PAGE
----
Calculate climate emissions at point of consumption, farmers say

Farmer ‘get the same milk price today that our parents were getting 30-odds years ago’

The ICMSA has highlighted an inconsistency in the way emissions are calculated: Ireland is held responsible for all its agricultural emissions, even though the majority of what it produces is exported. Oil producing countries are not held accountable for emissions arising from their exported products. Photograph: Brenda Fitzsimons

The ICMSA has highlighted an inconsistency in the way emissions are calculated: Ireland is held responsible for all its agricultural emissions, even though the majority of what it produces is exported. Oil producing countries are not held accountable for emissions arising from their exported products. Photograph: Brenda Fitzsimons

 

Global environmental agencies must change their approach to climate change so carbon emissions are calculated at the point of consumption rather than at production, an Irish farm leader has urged.

ICMSA president, Pat McCormack said the way carbon emissions are calculated by the UN and other bodies is hypocritical and antithetical to the interests of Irish agriculture.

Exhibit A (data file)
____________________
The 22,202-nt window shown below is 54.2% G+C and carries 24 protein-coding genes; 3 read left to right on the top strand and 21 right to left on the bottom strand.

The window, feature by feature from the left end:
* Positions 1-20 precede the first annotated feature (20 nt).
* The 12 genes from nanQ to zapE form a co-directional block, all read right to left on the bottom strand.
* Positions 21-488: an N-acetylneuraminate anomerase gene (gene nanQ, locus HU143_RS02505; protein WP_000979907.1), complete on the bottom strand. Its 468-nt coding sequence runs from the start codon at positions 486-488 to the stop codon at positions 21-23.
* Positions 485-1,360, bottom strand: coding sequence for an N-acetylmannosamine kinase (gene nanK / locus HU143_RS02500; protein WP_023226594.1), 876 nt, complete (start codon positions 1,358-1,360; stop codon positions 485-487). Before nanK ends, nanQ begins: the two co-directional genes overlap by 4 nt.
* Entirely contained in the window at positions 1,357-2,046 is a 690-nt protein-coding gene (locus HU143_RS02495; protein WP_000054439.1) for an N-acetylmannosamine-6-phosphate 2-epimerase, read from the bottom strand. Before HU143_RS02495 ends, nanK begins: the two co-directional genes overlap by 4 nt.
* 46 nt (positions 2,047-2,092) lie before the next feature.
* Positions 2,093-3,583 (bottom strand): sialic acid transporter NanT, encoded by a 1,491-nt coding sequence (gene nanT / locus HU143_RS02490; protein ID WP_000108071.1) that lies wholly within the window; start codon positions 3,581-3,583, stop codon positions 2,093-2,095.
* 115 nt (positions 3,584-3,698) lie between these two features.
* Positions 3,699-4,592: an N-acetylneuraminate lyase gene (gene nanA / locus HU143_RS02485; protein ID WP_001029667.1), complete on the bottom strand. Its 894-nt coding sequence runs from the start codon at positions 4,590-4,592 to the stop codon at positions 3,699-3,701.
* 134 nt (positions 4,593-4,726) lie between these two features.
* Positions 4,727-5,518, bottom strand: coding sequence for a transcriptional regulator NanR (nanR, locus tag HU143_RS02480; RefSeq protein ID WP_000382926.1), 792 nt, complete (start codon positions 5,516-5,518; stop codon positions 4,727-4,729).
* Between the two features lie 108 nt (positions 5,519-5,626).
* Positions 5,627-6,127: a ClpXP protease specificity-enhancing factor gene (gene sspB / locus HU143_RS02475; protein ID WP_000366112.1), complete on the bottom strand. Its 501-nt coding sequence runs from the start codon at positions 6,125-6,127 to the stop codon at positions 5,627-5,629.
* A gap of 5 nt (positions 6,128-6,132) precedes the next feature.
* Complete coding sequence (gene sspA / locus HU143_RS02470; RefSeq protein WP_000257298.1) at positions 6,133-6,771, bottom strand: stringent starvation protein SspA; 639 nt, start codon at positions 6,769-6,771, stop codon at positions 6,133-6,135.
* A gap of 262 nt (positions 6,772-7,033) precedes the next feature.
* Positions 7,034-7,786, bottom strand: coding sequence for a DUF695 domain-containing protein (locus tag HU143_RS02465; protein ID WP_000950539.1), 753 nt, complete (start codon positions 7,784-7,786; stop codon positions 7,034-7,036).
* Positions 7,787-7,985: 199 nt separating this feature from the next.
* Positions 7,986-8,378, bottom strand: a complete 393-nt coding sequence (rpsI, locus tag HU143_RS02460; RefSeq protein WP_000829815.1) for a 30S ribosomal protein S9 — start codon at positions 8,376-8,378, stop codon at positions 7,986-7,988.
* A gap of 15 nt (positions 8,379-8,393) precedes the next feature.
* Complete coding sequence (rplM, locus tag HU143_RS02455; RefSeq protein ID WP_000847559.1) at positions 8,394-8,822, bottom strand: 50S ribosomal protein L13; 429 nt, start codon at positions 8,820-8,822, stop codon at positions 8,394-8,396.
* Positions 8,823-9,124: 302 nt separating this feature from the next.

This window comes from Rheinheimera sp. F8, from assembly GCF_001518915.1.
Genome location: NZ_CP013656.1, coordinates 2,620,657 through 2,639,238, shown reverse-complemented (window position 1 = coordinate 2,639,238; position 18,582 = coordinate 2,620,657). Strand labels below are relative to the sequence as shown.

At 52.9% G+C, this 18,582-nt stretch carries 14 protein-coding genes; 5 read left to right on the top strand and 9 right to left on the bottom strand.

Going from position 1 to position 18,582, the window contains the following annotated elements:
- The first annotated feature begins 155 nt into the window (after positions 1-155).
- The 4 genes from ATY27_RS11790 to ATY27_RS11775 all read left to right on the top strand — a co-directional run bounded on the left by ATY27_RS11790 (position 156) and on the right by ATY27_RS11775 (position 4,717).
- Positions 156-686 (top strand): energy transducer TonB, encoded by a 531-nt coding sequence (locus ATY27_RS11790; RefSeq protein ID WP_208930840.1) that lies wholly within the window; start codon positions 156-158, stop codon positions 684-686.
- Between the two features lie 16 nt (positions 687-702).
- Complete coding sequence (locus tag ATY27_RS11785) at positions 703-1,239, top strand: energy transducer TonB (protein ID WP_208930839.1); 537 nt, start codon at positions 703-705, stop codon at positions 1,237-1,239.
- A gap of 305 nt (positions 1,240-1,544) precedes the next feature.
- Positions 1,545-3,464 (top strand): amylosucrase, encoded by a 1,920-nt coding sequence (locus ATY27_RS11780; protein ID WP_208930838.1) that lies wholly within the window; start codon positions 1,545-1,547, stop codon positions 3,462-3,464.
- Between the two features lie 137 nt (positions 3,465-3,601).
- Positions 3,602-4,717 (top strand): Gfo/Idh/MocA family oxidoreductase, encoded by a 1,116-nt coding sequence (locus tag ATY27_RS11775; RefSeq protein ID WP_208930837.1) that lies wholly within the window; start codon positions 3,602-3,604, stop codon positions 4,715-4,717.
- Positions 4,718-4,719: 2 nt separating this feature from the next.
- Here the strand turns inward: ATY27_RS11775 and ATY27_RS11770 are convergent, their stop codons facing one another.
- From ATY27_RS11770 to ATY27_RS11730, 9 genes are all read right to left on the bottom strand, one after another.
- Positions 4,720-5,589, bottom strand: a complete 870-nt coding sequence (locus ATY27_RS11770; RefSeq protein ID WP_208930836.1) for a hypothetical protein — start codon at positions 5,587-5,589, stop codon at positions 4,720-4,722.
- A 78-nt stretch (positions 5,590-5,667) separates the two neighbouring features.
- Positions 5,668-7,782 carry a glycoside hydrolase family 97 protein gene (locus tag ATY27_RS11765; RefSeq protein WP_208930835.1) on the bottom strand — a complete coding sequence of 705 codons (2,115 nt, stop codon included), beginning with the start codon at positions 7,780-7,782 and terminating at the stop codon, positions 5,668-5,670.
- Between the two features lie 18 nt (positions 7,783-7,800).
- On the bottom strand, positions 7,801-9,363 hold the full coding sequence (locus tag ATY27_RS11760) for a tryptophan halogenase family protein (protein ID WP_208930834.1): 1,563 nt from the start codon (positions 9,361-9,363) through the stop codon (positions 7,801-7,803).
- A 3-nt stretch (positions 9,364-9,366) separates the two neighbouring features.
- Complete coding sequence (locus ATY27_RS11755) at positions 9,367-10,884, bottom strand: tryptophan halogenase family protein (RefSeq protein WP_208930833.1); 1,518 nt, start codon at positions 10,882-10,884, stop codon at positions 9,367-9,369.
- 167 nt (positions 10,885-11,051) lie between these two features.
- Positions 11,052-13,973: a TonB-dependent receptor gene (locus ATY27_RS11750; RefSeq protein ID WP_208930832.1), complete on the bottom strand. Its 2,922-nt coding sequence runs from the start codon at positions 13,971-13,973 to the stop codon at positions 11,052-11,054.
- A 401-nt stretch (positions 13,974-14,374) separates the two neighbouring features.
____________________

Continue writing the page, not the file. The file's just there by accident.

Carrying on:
This is because Ireland is held responsible for all emissions resulting from food production even though the majority of agricultural produce, including 90 per cent of Irish beef, is exported.

“We must all play a role on climate change and I believe that farmers will respond but if we are to deal with global change, the current policy direction is just completely wrong,” he told delegates at the ICMSA’s AGM on Friday.

“If we are serious about climate change, food-related emissions should be counted at the point of consumption rather than production – that is the way we do it for oil. Saudi Arabia is not asked to count all emissions from its production.”

Mr McCormack also questioned why oil is deemed more of an environmental “special case” than milk and said a more logical and consistent policy would favour climate efficient agricultural production of the type Ireland can deliver.

He also challenged RTÉ over its coverage of climate change and said he was annoyed and disappointed at the “unbalanced and over-the top nature of some of the programming during climate change week.”

A programme recommending a family in Finglas switch from Irish milk to almond milk on the grounds of lower carbon admissions failed to mention the almond milk was imported from California, he said.

To make such a recommendation, without highlighting the journey that product had to make to reach Irish consumers, while at the same time taking issue over the production of Irish milk which could have come from a farm five miles away, was very suspicious, he said.

Lobbying

He said the ICMSA was over 98 per cent funded by membership fees paid annually by its 14,000 members but all NGOs commenting on diet, food and farming should reveal their sources of income.